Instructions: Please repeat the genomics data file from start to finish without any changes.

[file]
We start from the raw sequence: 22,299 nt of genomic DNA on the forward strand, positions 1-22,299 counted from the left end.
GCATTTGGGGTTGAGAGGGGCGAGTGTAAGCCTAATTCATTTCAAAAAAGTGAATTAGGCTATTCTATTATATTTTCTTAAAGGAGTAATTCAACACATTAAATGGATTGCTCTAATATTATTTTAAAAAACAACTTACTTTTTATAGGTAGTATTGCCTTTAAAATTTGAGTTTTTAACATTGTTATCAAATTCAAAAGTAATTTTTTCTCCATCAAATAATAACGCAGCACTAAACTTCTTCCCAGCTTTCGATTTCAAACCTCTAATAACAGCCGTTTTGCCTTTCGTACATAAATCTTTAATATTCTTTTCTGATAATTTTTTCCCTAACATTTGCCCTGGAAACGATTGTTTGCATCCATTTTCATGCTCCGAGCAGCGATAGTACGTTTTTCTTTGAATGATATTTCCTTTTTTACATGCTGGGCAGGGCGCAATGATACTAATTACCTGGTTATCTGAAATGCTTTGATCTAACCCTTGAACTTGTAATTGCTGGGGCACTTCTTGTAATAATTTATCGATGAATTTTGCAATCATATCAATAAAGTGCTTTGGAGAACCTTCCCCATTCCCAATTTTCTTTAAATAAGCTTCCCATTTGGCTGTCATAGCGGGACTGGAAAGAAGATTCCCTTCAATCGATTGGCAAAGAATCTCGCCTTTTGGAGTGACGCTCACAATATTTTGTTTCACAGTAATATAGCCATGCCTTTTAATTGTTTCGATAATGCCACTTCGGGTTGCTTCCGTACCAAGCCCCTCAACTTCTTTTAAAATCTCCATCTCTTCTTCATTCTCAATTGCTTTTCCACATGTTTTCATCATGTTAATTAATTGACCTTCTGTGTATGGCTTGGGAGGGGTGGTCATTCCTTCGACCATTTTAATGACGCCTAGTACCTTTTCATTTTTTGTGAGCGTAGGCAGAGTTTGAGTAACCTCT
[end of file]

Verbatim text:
We start from the raw sequence: 22,299 nt of genomic DNA on the forward strand, positions 1-22,299 counted from the left end.
GCATTTGGGGTTGAGAGGGGCGAGTGTAAGCCTAATTCATTTCAAAAAAGTGAATTAGGCTATTCTATTATATTTTCTTAAAGGAGTAATTCAACACATTAAATGGATTGCTCTAATATTATTTTAAAAAACAACTTACTTTTTATAGGTAGTATTGCCTTTAAAATTTGAGTTTTTAACATTGTTATCAAATTCAAAAGTAATTTTTTCTCCATCAAATAATAACGCAGCACTAAACTTCTTCCCAGCTTTCGATTTCAAACCTCTAATAACAGCCGTTTTGCCTTTCGTACATAAATCTTTAATATTCTTTTCTGATAATTTTTTCCCTAACATTTGCCCTGGAAACGATTGTTTGCATCCATTTTCATGCTCCGAGCAGCGATAGTACGTTTTTCTTTGAATGATATTTCCTTTTTTACATGCTGGGCAGGGCGCAATGATACTAATTACCTGGTTATCTGAAATGCTTTGATCTAACCCTTGAACTTGTAATTGCTGGGGCACTTCTTGTAATAATTTATCGATGAATTTTGCAATCATATCAATAAAGTGCTTTGGAGAACCTTCCCCATTCCCAATTTTCTTTAAATAAGCTTCCCATTTGGCTGTCATAGCGGGACTGGAAAGAAGATTCCCTTCAATCGATTGGCAAAGAATCTCGCCTTTTGGAGTGACGCTCACAATATTTTGTTTCACAGTAATATAGCCATGCCTTTTAATTGTTTCGATAATGCCACTTCGGGTTGCTTCCGTACCAAGCCCCTCAACTTCTTTTAAAATCTCCATCTCTTCTTCATTCTCAATTGCTTTTCCACATGTTTTCATCATGTTAATTAATTGACCTTCTGTGTATGGCTTGGGAGGGGTGGTCATTCCTTCGACCATTTTAATGACGCCTAGTACCTTTTCATTTTTTGTGAGCGTAGGCAGAGTTTGAGTAACCTCT